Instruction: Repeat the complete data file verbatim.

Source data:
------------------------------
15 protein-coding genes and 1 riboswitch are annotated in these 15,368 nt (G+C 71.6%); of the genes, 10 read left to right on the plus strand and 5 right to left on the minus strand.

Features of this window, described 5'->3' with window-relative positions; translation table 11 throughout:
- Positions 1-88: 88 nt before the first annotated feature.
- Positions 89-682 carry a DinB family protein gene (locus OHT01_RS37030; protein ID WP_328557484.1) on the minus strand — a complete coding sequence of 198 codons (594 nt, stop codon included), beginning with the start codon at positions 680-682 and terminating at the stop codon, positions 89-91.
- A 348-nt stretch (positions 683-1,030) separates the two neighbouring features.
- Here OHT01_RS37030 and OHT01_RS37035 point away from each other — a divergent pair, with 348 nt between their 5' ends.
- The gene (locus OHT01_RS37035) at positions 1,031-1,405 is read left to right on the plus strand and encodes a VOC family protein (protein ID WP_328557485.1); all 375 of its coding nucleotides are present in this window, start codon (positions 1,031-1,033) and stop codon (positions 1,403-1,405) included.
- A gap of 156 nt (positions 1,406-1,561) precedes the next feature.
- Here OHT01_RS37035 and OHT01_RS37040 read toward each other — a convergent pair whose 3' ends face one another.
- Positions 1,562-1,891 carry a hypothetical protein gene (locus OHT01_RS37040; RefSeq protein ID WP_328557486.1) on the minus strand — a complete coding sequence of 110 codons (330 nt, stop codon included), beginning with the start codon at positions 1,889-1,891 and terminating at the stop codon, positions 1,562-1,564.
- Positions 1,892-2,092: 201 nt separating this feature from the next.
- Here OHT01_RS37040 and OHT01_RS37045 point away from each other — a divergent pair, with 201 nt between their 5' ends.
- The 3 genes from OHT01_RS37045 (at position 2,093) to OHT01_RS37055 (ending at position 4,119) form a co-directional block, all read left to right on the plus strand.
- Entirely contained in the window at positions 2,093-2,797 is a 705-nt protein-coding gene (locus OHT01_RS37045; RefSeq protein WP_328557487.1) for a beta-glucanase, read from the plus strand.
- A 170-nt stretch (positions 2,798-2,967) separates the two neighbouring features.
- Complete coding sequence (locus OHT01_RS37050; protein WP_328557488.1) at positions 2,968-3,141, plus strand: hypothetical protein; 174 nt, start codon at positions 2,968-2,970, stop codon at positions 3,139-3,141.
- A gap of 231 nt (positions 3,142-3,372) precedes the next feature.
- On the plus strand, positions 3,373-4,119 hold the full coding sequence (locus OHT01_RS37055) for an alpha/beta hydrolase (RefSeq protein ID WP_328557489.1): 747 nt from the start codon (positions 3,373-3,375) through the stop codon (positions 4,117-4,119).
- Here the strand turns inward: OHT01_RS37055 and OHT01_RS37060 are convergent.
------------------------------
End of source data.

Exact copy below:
15 protein-coding genes and 1 riboswitch are annotated in these 15,368 nt (G+C 71.6%); of the genes, 10 read left to right on the plus strand and 5 right to left on the minus strand.

Features of this window, described 5'->3' with window-relative positions; translation table 11 throughout:
- Positions 1-88: 88 nt before the first annotated feature.
- Positions 89-682 carry a DinB family protein gene (locus OHT01_RS37030; protein ID WP_328557484.1) on the minus strand — a complete coding sequence of 198 codons (594 nt, stop codon included), beginning with the start codon at positions 680-682 and terminating at the stop codon, positions 89-91.
- A 348-nt stretch (positions 683-1,030) separates the two neighbouring features.
- Here OHT01_RS37030 and OHT01_RS37035 point away from each other — a divergent pair, with 348 nt between their 5' ends.
- The gene (locus OHT01_RS37035) at positions 1,031-1,405 is read left to right on the plus strand and encodes a VOC family protein (protein ID WP_328557485.1); all 375 of its coding nucleotides are present in this window, start codon (positions 1,031-1,033) and stop codon (positions 1,403-1,405) included.
- A gap of 156 nt (positions 1,406-1,561) precedes the next feature.
- Here OHT01_RS37035 and OHT01_RS37040 read toward each other — a convergent pair whose 3' ends face one another.
- Positions 1,562-1,891 carry a hypothetical protein gene (locus OHT01_RS37040; RefSeq protein ID WP_328557486.1) on the minus strand — a complete coding sequence of 110 codons (330 nt, stop codon included), beginning with the start codon at positions 1,889-1,891 and terminating at the stop codon, positions 1,562-1,564.
- Positions 1,892-2,092: 201 nt separating this feature from the next.
- Here OHT01_RS37040 and OHT01_RS37045 point away from each other — a divergent pair, with 201 nt between their 5' ends.
- The 3 genes from OHT01_RS37045 (at position 2,093) to OHT01_RS37055 (ending at position 4,119) form a co-directional block, all read left to right on the plus strand.
- Entirely contained in the window at positions 2,093-2,797 is a 705-nt protein-coding gene (locus OHT01_RS37045; RefSeq protein WP_328557487.1) for a beta-glucanase, read from the plus strand.
- A 170-nt stretch (positions 2,798-2,967) separates the two neighbouring features.
- Complete coding sequence (locus OHT01_RS37050; protein WP_328557488.1) at positions 2,968-3,141, plus strand: hypothetical protein; 174 nt, start codon at positions 2,968-2,970, stop codon at positions 3,139-3,141.
- A gap of 231 nt (positions 3,142-3,372) precedes the next feature.
- On the plus strand, positions 3,373-4,119 hold the full coding sequence (locus OHT01_RS37055) for an alpha/beta hydrolase (RefSeq protein ID WP_328557489.1): 747 nt from the start codon (positions 3,373-3,375) through the stop codon (positions 4,117-4,119).
- Here the strand turns inward: OHT01_RS37055 and OHT01_RS37060 are convergent.